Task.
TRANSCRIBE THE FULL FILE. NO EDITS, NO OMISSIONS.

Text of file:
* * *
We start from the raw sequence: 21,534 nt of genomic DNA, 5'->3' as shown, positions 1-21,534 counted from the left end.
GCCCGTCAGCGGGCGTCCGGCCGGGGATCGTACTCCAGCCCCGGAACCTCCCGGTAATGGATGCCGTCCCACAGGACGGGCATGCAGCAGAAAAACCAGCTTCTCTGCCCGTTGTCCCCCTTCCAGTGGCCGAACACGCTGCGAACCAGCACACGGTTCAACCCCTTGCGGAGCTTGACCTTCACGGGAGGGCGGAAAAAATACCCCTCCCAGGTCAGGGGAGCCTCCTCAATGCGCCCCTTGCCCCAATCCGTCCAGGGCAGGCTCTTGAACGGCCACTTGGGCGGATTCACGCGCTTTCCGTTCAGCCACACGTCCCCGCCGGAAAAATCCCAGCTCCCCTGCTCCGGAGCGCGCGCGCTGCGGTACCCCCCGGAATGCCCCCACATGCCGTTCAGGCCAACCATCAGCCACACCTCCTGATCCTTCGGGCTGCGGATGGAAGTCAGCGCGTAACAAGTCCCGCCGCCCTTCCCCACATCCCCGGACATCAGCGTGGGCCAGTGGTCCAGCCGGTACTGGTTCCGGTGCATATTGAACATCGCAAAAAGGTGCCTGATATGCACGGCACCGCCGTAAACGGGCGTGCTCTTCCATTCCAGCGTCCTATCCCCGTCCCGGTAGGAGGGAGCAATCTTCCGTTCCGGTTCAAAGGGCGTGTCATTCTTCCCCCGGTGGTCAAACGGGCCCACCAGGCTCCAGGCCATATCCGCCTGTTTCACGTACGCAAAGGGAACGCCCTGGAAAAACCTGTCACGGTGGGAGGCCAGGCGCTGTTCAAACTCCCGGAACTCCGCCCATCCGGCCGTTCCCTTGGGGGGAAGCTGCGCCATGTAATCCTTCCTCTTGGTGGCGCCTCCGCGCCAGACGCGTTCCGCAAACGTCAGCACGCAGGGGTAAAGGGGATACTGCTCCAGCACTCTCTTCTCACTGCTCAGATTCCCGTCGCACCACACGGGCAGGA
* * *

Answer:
We start from the raw sequence: 21,534 nt of genomic DNA, 5'->3' as shown, positions 1-21,534 counted from the left end.
GCCCGTCAGCGGGCGTCCGGCCGGGGATCGTACTCCAGCCCCGGAACCTCCCGGTAATGGATGCCGTCCCACAGGACGGGCATGCAGCAGAAAAACCAGCTTCTCTGCCCGTTGTCCCCCTTCCAGTGGCCGAACACGCTGCGAACCAGCACACGGTTCAACCCCTTGCGGAGCTTGACCTTCACGGGAGGGCGGAAAAAATACCCCTCCCAGGTCAGGGGAGCCTCCTCAATGCGCCCCTTGCCCCAATCCGTCCAGGGCAGGCTCTTGAACGGCCACTTGGGCGGATTCACGCGCTTTCCGTTCAGCCACACGTCCCCGCCGGAAAAATCCCAGCTCCCCTGCTCCGGAGCGCGCGCGCTGCGGTACCCCCCGGAATGCCCCCACATGCCGTTCAGGCCAACCATCAGCCACACCTCCTGATCCTTCGGGCTGCGGATGGAAGTCAGCGCGTAACAAGTCCCGCCGCCCTTCCCCACATCCCCGGACATCAGCGTGGGCCAGTGGTCCAGCCGGTACTGGTTCCGGTGCATATTGAACATCGCAAAAAGGTGCCTGATATGCACGGCACCGCCGTAAACGGGCGTGCTCTTCCATTCCAGCGTCCTATCCCCGTCCCGGTAGGAGGGAGCAATCTTCCGTTCCGGTTCAAAGGGCGTGTCATTCTTCCCCCGGTGGTCAAACGGGCCCACCAGGCTCCAGGCCATATCCGCCTGTTTCACGTACGCAAAGGGAACGCCCTGGAAAAACCTGTCACGGTGGGAGGCCAGGCGCTGTTCAAACTCCCGGAACTCCGCCCATCCGGCCGTTCCCTTGGGGGGAAGCTGCGCCATGTAATCCTTCCTCTTGGTGGCGCCTCCGCGCCAGACGCGTTCCGCAAACGTCAGCACGCAGGGGTAAAGGGGATACTGCTCCAGCACTCTCTTCTCACTGCTCAGATTCCCGTCGCACCACACGGGCAGGA